The mighty yet under appreciated survival bow.
While firearms rightfully get a ton of attention, the survival bow gets less than it should.
A takedown bow is a huge survival advantage.
It should find a home in our survival arsenal and bug out bag.
Survival bows break down into a compact assembly making them ideal for packing into a bug out bag or stashing in a bug out vehicle.
It’s such a valuable survival tool that I was able to come up with 16 reasons to own one and learn survival archery.
Preparedness Hacks: Once a nuke is heading your way, you might think that there isn’t much left to do, but you would be wrong!
Because we will show you America’s natural nuclear bunkers that are also EMP proof. When the sirens start wailing, all you need to do is pick the closest one to your home, where you can take cover before it hits.
This takedown bow only weights 2.7 lbs.
So it can easily be a part of a skilled survivalist’s bug out bag without having to compromise much on overall bag weight.
Whenever you’re looking at adding a new piece of survival gear to your arsenal, weight matters.
Bows: A decent takedown bow will cost about $150 and last you a lifetime…if you take care of it.
Arrows: Twelve arrows to go with it will put you back about $30.
Now let’s compare that with a basic hunting rifle.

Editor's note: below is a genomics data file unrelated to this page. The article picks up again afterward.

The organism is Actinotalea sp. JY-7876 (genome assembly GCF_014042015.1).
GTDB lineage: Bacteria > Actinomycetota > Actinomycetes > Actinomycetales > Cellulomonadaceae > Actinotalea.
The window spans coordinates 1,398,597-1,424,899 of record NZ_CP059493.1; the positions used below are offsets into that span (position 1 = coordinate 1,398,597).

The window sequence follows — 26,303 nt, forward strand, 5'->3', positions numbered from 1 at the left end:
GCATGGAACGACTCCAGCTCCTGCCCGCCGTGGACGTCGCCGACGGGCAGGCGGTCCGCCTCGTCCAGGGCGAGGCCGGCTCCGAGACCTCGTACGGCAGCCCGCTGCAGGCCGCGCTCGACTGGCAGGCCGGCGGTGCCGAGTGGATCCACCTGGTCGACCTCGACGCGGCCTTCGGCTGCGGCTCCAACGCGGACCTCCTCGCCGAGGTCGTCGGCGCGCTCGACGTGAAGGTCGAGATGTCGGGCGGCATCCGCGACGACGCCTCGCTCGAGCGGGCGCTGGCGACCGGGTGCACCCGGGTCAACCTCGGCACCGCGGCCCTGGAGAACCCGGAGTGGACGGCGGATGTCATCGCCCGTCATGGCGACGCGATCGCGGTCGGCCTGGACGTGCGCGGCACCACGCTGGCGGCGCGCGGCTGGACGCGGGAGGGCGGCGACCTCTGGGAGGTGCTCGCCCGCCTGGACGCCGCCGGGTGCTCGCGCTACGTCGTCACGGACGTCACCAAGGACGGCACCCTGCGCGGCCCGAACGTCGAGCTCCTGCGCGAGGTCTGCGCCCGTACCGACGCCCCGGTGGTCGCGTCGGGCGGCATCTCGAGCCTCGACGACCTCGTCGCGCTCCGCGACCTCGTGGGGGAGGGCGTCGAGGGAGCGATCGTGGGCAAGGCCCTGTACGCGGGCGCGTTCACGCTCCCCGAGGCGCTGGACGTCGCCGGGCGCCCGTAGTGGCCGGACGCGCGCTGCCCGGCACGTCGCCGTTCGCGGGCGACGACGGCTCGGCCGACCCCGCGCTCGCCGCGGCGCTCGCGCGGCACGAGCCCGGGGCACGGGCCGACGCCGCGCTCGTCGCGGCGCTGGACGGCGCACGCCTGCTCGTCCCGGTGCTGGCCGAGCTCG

Even a Synthetic Handi-Rifle (one of the lowest priced hunting rifles I know of) is going to cost at least $250 and that’s before ammo expenses.
Most “affordable” hunting rifles are in the $450 range.
So for the money, a folding takedown bow is a solid investment.
Hunting: They can take down most animals with a good shot. They are able to take down something as small as a squirrel or as large as a deer.
Self Defense: They can take down a human if necessary.
Now, I’m not going so far as saying that I’d prefer a survival bow if up against someone with firepower. That’s not what I’m saying…
However, if the stranger has a knife, then a takedown bow would be a good weapon to have.
Basically, it can be an effective self-defense weapon in many situations, which adds to its versatility.
You can buy one without having to register it like you do a gun. Walk into your favorite hunting store, buy it, and walk out with no questions asked.
You can even buy one online and have it shipped directly to your door.
Plus, if you put a survival bow and arrow in the right person’s hands, it can be nearly as deadly as a gun.